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    Narcoleptic Seeking Employment
    An_206865 posted:
    I've been diagnosed with Narcolepsy since 2001. I'm 24 years old and a newlywed with bills piling up. I've been looking for employment but its hard to even keep a job when sleep creeps up on you. I lost my last job, though it was pretty demanding, because I fell asleep. I'd like to be a homemaker, and stay at home (its safe too, for me, and everyone else). I've heard its best for narcoleptics to work from inside the home, but I'm at a loss as to what I could do in-home locally. My sister told me (a few years ago) I could be a medical transcriptionist (she was thinking about doing it too, because she has 3 kids 4 yrs. and under) but just recently she told me that the need for a medical transcriptionist was like 1:1000000 locally. My husband has been working like a madman to do more than his share of the housework and then go to work everyday from 8am to 6pm. I view marriage as a life-long role playing on a two person team. Right now, I feel like a substitute player, while my poor husband struggles playing the whole field. ( I played softball for 8 years before I found out I had this sleep disorder, so I'm all about teamwork.) I want to help but locally, no one is hiring part-timers and I don't know what to do. Please help me, I'd appreciate any advice you can offer, and I'm sure my husband would too. Thanks for your time concerning this matter. I look forward to hearing from you.
    okaynu responded:
    Dear ANON,

    I have Narcolepsy also. Horrible Illness !! I am 49. I Wanted to let you know fact is You QUALIFY for Medicare Monthly pay and also you can receive medicare A & B medical benefits and C for scripts. (upon providing The Social Security Office all your Medical records/ proof & testing)
    There is Very Limited help on our illness as it is rare but Extremely disabilitaing as each year comes upon you and it will reach a plateau near age 50-55.

    Highly recommend also a vast amount of loving people in your circle of friends & family.

    Please email me-
    * I can offer you a vast amount of information. I am NOT affilliated with any associations-However, I am extremely knowledegable and would like to pass on any info to The Society and fellow narcoleptics- as I can not seem to find any indepth support. As a narcoleptic, please be aware we must help eachother through it.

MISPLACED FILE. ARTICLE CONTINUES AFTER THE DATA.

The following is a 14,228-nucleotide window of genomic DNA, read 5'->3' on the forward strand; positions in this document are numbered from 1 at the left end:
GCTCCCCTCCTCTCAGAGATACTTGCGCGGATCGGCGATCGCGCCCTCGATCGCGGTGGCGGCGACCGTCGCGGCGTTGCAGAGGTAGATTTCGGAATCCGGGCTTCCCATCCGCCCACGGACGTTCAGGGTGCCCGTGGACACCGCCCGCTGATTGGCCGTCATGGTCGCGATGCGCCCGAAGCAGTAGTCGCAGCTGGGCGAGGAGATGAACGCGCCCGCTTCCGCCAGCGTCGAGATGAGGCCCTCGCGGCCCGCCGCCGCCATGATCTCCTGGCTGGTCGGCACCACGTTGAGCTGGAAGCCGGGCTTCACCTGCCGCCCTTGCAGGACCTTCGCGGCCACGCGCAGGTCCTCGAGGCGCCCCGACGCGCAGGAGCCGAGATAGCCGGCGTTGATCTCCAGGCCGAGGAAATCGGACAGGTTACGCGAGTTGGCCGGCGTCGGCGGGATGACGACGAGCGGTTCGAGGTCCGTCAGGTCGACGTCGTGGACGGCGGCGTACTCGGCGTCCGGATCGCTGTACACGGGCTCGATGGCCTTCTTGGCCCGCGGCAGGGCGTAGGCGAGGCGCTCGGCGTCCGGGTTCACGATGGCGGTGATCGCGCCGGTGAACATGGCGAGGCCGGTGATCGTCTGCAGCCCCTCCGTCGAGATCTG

My Warmest Regards,

    Sheri id = Okaynu
    Byroney_WebMD_Staff responded:
    Dear Anon_9973,

    I addition to the support Okaynu offered, I'd suggest that if you want to work, how about working from home? Many legitimate work from home (virtual vocations, telecommuting) don't care where you're based from, as long as you meet their minimum technical requirements (computer, connection, etc.).

    I know many people who have successfully worked from home, a few of them for over a decade.

    Best wishes,

    KrissX10 responded:
    I also have narcolepsy. I used to struggle with sleepiness and could barely get through the day at work. I was drinking 12 diet cokes a day, taking No Doz, whatever I could do and it just kept getting worse. Once I was diagnosed, I was placed on Provigil - it has worked amazingly. I have been taking it since 2003 and it truly helps me to stay awake. There are many medications available for people with Narcolepsy.

    Another thing to realize is that narcolepsy falls under the ADA (Americans with Disabilities Act). Once you are hired somewhere, you should openly speak with your employer about your condition and bring documentation from your physician. Most employers will work with you to try to accommodate your condition. Although you will still have to meet the basic requirements of the job (and still have to put in the required hours, do the required tasks, etc.), they may allow some flexibility in break times, or arrival times, etc.

    On my "bad days" when I am very sleepy, I just notify my supervisor and I am allowed to go to a quiet room for a 10-15 minute nap. I may also nap during part of my lunch hour. It is amazing how a little nap will give you an extra boost to get through the day. I still have to put in the full hours for my required shift, but the flexibility in the break times, etc really helps. Instead of "scheduled" breaks, I am allowed to take my times when needed. This helps to accommodate a "sleep attack".

    Also have a little ear alarm (called a "doze alert") that I wear when working at the computer all day (which can make one very sleepy). If my head tilts forward, an alarm goes off to wake me up. This can be used while driving as well.

    So there is hope and it is possible to work with narcolepsy. It is definitely a struggle at times, but if you are honest with your employer and do your part, they typically will try to help you.
    DeltaDental; replied to KrissX10's response:
    Thanks so much for the encouragement. My daughter is finishing college this year and is worried about going out into the real world to work a normal 8 to 5 job. The ear alarm is a great idea.

    Worried Mother
    vlelkins replied to KrissX10's response:
    where do you find an ear alarm? Can it be worn with a hearing aid?
    Aatif M Husain, MD responded:
    Dear Anon_9973,

    You are very correct that narcolepsy is a very disabling sleep disorder. Not only work but home life can become very disrupted because of the intense need for sleep. Indeed finding work to do from home may be a good idea. In fact medical transcription is a very good idea. And disability is an option as well.